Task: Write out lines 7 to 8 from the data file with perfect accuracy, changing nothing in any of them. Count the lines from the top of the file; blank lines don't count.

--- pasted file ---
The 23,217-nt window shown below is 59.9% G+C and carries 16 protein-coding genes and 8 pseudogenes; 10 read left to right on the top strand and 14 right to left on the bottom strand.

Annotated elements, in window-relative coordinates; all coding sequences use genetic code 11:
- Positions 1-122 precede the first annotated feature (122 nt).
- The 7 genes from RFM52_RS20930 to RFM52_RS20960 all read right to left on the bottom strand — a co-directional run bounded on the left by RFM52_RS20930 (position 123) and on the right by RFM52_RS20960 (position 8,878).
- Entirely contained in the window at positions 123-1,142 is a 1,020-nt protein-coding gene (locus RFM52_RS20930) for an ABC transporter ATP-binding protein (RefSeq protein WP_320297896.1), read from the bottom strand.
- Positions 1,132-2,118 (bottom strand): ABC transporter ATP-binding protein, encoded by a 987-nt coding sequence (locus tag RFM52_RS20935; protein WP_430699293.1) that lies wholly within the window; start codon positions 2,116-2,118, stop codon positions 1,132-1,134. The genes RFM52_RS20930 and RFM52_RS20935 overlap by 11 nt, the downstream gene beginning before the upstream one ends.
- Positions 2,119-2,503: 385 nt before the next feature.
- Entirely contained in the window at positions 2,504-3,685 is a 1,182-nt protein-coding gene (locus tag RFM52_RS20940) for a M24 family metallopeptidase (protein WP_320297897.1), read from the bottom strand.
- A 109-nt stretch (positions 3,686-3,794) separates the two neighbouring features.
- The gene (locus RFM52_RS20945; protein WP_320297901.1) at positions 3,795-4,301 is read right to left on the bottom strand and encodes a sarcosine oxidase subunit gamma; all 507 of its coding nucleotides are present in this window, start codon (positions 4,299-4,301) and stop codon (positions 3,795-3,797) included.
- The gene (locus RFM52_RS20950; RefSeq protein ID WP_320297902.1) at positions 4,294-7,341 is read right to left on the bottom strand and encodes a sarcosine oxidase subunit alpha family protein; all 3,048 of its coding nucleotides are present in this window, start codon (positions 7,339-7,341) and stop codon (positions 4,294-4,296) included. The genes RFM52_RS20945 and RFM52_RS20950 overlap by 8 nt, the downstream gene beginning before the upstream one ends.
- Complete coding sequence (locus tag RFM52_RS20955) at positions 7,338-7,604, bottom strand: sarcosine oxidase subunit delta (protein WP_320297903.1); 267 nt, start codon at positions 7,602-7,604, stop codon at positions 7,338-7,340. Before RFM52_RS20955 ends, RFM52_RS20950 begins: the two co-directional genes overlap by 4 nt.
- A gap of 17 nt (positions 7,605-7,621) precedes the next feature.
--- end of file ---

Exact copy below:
- Positions 2,119-2,503: 385 nt before the next feature.
- Entirely contained in the window at positions 2,504-3,685 is a 1,182-nt protein-coding gene (locus tag RFM52_RS20940) for a M24 family metallopeptidase (protein WP_320297897.1), read from the bottom strand.